Clear skies. Low 53F. Winds N at 5 to 10 mph..
Clear skies. Low 53F. Winds N at 5 to 10 mph.
Updated: May 16, 2022 @ 4:03 pm
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Fresh herbs from the garden.

Fresh herbs from the garden.
This past Tuesday, I presented “The Culinary and Medicinal Uses of Herbs” for the “Gettin’ Dirty at the Library” monthly series. I’m not completely comfortable speaking in front of large groups, but I didn’t faint or cry, so I’m marking it as a win! Being the presenter, I wasn’t eligible to win any of the door prizes — herbs — so that was a bit of a bummer. But I digress.
After the presentation, I had a few folks come up to me and ask if I would be presenting this anywhere else, because they either wanted to see it again or knew someone who would like it. Unfortunately, this was a one-time thing, but I thought, “Hey, put it in a column!” … so here are the high points on the culinary side of the presentation.
Flavor: Notes of evergreen, pine, sage, pepper, mint, lavender and citrus. It is a sturdy herb that holds up to heat. Can be added in the beginning of the cooking time. The longer it cooks, the stronger the flavor.
Pairs well with lamb, beef, pork and chicken, as well as roasted potatoes and other root vegetables. It also does very well in savory baked goods, such as focaccia and rosemary-parmesan crackers. One of our Master Gardeners makes a Rosemary Pound Cake that is incredible.
Most common are Sweet and Genovese basil, which are used primarily in Mediterranean and Italian cuisines. Thai, Lemon and Licorice basils are more pungent varieties and featured in the Southeast Asian cuisines of Indonesia, Thailand, Vietnam and Taiwan.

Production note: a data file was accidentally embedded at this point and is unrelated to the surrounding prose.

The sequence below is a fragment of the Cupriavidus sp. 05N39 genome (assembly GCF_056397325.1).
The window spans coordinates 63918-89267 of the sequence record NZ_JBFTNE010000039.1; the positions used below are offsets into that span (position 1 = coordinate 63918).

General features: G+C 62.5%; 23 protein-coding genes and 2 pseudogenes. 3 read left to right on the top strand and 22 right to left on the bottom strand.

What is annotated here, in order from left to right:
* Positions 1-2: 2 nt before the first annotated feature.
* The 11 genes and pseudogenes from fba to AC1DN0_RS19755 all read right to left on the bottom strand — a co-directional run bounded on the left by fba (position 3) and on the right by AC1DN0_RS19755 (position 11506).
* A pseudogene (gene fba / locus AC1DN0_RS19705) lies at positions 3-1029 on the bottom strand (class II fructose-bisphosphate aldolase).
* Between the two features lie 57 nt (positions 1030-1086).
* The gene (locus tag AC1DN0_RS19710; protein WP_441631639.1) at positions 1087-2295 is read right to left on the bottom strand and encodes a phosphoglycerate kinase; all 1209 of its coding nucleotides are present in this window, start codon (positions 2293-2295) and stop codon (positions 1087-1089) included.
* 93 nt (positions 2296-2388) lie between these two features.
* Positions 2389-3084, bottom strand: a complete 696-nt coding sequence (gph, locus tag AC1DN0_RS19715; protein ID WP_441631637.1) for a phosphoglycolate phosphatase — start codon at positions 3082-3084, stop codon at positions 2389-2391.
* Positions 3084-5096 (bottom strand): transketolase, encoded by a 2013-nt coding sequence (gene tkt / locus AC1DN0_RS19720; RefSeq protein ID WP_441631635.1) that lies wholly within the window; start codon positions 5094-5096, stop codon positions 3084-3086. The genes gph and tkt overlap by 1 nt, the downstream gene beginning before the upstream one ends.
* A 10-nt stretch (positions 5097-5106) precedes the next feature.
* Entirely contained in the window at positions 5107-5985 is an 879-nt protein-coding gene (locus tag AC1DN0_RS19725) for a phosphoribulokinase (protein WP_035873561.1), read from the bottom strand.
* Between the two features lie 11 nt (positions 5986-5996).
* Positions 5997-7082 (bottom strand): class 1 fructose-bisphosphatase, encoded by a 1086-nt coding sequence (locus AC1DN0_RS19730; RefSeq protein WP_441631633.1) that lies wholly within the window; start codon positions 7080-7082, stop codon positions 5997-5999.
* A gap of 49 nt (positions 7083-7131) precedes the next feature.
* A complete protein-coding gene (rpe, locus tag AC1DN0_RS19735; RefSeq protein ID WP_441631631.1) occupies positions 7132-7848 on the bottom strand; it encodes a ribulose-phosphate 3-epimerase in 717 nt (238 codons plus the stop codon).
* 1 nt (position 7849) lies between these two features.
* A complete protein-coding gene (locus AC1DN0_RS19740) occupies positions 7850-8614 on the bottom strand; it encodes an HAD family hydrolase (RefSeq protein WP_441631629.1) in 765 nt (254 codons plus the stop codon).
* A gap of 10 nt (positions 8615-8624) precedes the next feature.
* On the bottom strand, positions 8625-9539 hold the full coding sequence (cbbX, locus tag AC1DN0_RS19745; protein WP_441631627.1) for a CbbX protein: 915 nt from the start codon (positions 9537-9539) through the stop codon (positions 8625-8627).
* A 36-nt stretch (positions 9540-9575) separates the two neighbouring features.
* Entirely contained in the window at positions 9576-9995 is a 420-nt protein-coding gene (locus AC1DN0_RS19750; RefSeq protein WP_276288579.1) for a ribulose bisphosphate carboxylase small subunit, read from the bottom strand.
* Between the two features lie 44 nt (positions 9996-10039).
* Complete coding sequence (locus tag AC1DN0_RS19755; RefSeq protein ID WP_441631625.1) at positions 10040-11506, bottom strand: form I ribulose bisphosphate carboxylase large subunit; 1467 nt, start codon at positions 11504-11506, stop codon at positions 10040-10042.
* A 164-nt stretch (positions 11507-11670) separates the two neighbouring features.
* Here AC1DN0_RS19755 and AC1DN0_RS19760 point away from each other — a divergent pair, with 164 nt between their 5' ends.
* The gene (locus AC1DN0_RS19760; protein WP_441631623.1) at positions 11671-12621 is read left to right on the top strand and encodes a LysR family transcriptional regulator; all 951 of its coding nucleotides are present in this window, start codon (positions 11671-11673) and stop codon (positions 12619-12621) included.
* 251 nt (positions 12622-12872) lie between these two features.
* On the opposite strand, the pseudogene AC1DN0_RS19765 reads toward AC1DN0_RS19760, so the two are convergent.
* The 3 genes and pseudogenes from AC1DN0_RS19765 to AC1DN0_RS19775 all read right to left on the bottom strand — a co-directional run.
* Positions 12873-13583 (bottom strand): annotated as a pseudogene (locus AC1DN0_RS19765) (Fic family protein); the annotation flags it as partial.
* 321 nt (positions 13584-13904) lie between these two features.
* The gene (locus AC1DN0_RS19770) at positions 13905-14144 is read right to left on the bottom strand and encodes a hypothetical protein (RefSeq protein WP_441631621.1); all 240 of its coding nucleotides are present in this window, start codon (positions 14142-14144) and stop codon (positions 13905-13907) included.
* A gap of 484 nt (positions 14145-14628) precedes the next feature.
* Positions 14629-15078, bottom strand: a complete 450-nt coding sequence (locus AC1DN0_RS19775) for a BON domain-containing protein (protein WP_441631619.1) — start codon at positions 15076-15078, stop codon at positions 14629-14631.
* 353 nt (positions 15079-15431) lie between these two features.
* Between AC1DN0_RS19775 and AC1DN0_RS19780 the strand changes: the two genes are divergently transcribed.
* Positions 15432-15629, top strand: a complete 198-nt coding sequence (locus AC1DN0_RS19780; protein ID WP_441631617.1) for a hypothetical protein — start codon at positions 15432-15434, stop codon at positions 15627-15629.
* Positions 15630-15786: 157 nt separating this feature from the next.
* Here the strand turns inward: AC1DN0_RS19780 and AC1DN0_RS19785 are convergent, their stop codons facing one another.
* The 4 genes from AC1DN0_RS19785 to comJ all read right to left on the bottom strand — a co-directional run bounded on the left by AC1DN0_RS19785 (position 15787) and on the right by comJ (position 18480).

Flavor: Not actually sweet in the buttery sense. Not bitter, but pungent with a peppery taste and a hint of anise. There are a few herbs that have that slight anise flavor, which is often compared to the taste of licorice.
Unlike Rosemary, it is a tender herb that should be used fresh or stirred into sauces at the end of cooking time.
Pairs well with tomatoes, garlic, mozzarella cheese and olive oil, so not surprisingly, it is sprinkled on the top of bruschetta and stirred into spaghetti sauces. Less obvious, it works well in a refreshing Watermelon-Feta Salad as well as with other fruits, including strawberries, apricots and peaches. It has a true love affair with lemon! Use it as an accent with lemonade, sherbets and granitas or pureed into a mixture of olive oil, lemon and black pepper for a zesty sauce for chicken, fish or roasted vegetables.
Flavor: Cross between parsley and tarragon with a sweet, light anise flavor.
It is a tender herb, so it should be added at the end of the cook time. It is significant in French cuisine and is part of their widely used “Fines herbs”: a combination of chervil, parsley, chives and tarragon.
In a classic combination, eggs get a kick from tarragon, so it is no surprise that the lighter chervil adds a bright tap to the morning omelet. Fines herbs, or chervil alone, often are used in chicken dishes and sauces to accompany fish. It is also an ingredient in the increasingly popular Green Goddess Sauce.